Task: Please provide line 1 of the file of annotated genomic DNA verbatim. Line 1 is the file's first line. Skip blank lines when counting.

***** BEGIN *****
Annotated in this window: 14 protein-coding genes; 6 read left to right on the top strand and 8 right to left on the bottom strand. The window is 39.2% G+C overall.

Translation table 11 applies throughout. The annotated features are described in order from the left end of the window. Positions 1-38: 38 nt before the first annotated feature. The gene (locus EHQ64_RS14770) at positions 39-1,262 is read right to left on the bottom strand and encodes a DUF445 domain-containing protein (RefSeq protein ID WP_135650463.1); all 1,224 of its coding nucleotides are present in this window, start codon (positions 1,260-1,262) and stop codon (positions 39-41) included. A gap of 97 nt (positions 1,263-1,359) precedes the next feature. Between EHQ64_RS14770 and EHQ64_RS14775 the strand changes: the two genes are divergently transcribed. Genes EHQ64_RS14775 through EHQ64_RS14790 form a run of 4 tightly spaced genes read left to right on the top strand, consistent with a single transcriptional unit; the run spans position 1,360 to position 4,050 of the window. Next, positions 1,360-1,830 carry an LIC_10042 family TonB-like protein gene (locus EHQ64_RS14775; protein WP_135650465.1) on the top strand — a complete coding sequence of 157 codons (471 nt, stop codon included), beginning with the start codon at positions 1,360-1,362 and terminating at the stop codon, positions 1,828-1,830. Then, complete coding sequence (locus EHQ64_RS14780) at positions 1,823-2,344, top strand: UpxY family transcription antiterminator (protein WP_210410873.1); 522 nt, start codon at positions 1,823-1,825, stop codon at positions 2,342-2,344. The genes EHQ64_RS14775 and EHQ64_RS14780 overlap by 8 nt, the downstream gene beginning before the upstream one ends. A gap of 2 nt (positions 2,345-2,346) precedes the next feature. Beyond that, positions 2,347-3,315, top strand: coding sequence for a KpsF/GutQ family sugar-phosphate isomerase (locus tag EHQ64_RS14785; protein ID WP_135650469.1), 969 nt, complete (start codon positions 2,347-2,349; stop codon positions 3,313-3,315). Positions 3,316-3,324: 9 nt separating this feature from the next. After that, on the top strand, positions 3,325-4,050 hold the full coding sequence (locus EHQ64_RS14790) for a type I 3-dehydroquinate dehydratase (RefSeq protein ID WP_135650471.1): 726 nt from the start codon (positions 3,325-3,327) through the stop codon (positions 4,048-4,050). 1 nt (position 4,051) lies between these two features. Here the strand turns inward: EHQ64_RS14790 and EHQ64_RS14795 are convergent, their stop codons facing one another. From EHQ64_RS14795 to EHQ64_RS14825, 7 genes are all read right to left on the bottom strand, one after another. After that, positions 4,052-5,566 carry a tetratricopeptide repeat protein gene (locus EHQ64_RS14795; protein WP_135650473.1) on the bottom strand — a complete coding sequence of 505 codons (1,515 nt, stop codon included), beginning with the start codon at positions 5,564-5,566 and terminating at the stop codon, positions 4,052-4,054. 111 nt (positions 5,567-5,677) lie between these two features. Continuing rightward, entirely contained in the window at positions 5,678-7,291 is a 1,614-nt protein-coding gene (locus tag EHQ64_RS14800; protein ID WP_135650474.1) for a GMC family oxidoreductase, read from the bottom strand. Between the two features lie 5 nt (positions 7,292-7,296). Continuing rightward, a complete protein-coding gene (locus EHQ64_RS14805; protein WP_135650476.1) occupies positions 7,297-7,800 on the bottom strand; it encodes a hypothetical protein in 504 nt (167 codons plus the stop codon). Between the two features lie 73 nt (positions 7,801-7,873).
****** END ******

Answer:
Annotated in this window: 14 protein-coding genes; 6 read left to right on the top strand and 8 right to left on the bottom strand. The window is 39.2% G+C overall.